An "alarming" rise in the number of working-age men and women having strokes means it can no longer be seen as an older person's disease, a charity has warned.
The number of strokes occurring in men aged between 40 and 54 has gone up by 46% in less than 15 years, while it has risen by almost 30% in women, the Stroke Association said.
Overall, the number of strokes occurring in people of working age (20 to 64) rose by a quarter during the same period.
ITV's Rachel Younger reports:
Hospital admissions for stroke for 40-54-year-olds in England in 2014:
Stroke occurs when the blood supply to part of the brain is cut off. This is often the result of a blood clot, but can also be caused by high blood pressure.
The charity warned that figures have rocketed as people lead increasingly sedentary and unhealthy lifestyles.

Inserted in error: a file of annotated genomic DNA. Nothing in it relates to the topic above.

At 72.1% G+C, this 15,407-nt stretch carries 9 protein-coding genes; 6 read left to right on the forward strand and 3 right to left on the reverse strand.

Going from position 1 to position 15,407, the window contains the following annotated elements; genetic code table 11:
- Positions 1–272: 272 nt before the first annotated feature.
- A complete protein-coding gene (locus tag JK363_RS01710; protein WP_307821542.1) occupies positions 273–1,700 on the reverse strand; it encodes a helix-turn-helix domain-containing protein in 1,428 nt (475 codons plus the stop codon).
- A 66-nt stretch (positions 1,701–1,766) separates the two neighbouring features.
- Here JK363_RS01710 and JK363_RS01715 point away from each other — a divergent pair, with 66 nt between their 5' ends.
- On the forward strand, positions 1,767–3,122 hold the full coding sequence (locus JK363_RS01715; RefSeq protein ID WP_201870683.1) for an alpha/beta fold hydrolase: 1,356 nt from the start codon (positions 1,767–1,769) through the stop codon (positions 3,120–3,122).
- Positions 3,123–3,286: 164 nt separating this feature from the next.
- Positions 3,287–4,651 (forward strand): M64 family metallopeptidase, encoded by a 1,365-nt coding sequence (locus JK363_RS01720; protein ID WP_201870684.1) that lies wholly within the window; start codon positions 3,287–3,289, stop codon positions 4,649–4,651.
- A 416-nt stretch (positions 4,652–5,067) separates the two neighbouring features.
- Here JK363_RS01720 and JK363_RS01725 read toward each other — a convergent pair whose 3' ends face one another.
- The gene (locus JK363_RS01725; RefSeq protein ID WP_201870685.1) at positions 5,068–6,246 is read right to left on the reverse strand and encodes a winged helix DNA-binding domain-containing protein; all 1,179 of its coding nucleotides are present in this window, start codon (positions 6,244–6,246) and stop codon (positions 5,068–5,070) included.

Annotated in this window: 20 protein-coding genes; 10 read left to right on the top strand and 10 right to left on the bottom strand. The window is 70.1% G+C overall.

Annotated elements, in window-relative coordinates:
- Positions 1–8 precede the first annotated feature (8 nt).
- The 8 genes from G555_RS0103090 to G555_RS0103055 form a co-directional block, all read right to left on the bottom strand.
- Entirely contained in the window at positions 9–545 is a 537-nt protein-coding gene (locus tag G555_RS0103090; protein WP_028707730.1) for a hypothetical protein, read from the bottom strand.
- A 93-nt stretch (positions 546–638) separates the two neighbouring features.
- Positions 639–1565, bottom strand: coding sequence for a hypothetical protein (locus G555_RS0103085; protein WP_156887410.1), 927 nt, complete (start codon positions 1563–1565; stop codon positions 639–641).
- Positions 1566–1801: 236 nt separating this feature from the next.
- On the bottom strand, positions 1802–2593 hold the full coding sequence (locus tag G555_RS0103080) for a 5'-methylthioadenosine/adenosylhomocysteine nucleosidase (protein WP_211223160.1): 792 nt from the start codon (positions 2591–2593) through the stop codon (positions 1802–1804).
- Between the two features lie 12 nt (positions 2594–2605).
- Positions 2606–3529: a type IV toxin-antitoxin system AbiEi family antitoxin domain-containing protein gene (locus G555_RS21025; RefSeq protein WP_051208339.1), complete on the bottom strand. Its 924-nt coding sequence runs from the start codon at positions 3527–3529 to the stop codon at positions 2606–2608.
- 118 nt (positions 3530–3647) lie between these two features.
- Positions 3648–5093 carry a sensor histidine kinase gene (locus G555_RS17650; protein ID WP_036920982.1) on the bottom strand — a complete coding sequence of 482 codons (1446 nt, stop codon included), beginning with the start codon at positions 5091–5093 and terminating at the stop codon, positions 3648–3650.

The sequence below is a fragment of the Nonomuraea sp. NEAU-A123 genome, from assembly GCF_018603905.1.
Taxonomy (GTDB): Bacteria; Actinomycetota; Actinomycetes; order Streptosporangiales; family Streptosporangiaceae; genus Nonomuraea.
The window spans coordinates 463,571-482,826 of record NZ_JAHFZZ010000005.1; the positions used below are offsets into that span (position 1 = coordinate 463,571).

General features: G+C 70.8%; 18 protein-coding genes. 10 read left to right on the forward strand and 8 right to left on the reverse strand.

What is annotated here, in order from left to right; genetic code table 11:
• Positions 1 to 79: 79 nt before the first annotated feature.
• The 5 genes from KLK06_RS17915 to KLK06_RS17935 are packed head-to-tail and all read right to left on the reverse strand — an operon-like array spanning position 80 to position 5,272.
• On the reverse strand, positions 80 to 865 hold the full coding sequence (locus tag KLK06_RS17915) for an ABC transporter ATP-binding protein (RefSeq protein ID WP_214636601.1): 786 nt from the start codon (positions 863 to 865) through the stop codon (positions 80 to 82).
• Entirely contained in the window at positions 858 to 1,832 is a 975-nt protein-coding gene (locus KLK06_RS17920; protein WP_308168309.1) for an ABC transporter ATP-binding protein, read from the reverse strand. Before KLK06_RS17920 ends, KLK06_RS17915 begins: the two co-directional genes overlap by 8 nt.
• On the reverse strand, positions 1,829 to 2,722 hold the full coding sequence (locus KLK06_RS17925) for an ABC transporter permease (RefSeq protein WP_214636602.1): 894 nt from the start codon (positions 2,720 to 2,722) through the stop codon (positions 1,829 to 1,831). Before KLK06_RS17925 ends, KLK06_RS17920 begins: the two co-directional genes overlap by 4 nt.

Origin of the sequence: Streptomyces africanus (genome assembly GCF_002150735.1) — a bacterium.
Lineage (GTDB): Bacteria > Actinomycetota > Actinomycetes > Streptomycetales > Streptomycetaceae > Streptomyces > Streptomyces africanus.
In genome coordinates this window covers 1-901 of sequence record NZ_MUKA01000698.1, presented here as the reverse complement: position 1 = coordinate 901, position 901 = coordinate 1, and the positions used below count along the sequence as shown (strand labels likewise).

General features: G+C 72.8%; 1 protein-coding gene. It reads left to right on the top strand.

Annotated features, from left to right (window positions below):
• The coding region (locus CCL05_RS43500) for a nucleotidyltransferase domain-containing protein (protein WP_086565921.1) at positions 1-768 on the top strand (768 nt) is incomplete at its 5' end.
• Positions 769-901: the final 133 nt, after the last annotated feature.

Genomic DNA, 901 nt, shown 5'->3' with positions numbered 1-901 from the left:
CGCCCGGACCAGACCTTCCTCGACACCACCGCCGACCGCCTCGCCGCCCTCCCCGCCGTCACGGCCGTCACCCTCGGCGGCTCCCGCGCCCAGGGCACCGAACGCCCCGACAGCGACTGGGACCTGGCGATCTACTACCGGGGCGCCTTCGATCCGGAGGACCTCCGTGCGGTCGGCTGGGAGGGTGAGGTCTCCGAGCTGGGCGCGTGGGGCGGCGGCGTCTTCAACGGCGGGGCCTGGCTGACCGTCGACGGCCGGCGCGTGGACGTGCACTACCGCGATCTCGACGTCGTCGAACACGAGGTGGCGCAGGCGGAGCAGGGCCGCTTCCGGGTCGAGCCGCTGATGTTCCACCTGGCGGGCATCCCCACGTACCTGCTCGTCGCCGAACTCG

The charity warned that more stroke victims of working-age will be forced to live with a loss of income due to death and disability - already costing £1.3 billion each year.
It called on employers to do more to recognise the symptoms of stroke and understand the needs of stroke survivors.
FAST - Recognising the signs of a stroke:
Face - the face may have dropped on one side, the person may not be able to smile or their mouth or eye may have drooped
Arms - the person with suspected stroke may not be able to lift both arms and keep them there because of arm weakness or numbness in one arm
Speech -their speech may be slurred or garbled, or the person may not be able to talk at all despite appearing to be awake.
Time - it is time to dial 999 immediately if you notice any of these signs or symptoms